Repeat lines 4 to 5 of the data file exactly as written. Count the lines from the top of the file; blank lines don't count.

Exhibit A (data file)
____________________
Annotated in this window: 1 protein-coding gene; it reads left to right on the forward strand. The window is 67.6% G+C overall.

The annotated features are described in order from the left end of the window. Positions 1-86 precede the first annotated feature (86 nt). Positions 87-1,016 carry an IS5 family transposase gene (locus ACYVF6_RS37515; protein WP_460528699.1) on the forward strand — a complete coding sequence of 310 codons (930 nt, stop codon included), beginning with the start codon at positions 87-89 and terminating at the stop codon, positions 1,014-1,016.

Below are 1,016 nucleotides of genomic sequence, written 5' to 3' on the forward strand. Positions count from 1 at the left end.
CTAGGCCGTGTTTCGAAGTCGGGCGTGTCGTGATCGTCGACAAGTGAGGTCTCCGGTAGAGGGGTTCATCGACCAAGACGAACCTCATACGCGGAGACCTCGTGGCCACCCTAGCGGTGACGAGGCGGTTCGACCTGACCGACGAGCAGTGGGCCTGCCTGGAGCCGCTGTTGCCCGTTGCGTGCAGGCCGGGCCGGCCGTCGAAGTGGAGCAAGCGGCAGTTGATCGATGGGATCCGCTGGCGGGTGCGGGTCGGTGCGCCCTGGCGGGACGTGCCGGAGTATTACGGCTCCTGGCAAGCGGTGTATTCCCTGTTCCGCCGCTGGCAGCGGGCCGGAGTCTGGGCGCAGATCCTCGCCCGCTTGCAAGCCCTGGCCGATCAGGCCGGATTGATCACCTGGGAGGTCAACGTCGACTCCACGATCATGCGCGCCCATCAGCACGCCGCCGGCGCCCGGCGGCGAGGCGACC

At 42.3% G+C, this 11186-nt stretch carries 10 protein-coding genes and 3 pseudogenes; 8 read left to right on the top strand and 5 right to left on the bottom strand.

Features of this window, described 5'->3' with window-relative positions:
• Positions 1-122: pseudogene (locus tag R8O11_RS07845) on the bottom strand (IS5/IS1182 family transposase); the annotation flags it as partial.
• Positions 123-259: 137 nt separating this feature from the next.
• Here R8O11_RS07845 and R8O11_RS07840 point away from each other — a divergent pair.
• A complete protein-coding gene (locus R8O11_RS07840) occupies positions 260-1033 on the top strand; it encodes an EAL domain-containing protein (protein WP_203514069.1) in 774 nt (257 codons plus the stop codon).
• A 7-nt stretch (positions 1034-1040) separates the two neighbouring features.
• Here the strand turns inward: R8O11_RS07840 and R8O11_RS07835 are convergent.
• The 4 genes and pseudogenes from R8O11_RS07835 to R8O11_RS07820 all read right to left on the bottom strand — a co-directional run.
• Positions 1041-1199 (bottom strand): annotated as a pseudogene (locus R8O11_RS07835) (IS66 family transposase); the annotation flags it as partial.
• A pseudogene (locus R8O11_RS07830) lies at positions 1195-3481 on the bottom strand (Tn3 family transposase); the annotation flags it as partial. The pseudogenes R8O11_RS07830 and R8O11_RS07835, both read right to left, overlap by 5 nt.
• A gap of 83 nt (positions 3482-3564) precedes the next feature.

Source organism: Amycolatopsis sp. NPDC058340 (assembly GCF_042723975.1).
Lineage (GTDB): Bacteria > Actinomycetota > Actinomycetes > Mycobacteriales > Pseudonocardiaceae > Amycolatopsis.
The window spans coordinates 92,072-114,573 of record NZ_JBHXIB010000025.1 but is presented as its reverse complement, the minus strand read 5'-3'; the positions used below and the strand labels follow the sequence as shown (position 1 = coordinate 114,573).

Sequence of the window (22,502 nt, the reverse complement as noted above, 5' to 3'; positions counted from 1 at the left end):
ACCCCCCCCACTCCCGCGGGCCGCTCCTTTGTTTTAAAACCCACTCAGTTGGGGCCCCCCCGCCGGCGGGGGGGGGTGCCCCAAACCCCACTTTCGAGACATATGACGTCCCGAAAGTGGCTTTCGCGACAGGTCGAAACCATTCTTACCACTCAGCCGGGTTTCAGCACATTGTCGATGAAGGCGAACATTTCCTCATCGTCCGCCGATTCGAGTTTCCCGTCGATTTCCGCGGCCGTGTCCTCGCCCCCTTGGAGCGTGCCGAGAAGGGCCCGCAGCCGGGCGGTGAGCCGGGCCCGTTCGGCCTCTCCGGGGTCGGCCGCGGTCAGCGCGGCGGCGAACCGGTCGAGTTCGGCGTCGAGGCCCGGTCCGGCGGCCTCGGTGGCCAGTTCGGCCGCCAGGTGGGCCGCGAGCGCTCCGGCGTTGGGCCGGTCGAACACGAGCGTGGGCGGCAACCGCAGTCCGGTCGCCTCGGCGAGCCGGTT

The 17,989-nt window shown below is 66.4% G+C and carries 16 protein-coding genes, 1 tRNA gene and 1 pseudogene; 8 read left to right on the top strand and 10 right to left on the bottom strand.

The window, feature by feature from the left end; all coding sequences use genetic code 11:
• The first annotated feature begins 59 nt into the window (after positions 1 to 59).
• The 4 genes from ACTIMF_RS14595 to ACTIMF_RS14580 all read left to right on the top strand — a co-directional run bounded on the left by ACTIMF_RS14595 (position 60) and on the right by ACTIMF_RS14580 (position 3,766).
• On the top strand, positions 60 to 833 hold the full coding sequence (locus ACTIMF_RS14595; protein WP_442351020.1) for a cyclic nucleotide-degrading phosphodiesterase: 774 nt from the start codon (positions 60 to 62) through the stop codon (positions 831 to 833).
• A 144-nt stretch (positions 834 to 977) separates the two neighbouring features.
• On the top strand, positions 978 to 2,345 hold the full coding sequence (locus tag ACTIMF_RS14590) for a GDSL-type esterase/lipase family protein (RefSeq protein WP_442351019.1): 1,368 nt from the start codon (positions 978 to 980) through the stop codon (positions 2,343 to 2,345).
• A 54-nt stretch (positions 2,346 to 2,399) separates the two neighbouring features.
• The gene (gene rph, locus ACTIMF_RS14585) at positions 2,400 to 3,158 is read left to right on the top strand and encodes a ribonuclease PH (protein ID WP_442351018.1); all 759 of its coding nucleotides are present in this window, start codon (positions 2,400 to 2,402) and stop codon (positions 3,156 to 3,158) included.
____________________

CTAGGCCGTGTTTCGAAGTCGGGCGTGTCGTGATCGTCGACAAGTGAGGTCTCCGGTAGAGGGGTTCATCGACCAAGACGAACCTCATACGCGGAGACCTCGTGGCCACCCTAGCGGTGACGAGGCGGTTCGACCTGACCGACGAGCAGTGGGCCTGCCTGGAGCCGCTGTTGCCCGTTGCGTGCAGGCCGGGCCGGCCGTCGAAGTGGAGCAAGCGGCAGTTGATCGATGGGATCCGCTGGCGGGTGCGGGTCGGTGCGCCCTGGCGGGACGTGCCGGAGTATTACGGCTCCTGGCAAGCGGTGTATTCCCTGTTCCGCCGCTGGCAGCGGGCCGGAGTCTGGGCGCAGATCCTCGCCCGCTTGCAAGCCCTGGCCGATCAGGCCGGATTGATCACCTGGGAGGTCAACGTCGACTCCACGATCATGCGCGCCCATCAGCACGCCGCCGGCGCCCGGCGGCGAGGCGACC

At 42.3% G+C, this 11186-nt stretch carries 10 protein-coding genes and 3 pseudogenes; 8 read left to right on the top strand and 5 right to left on the bottom strand.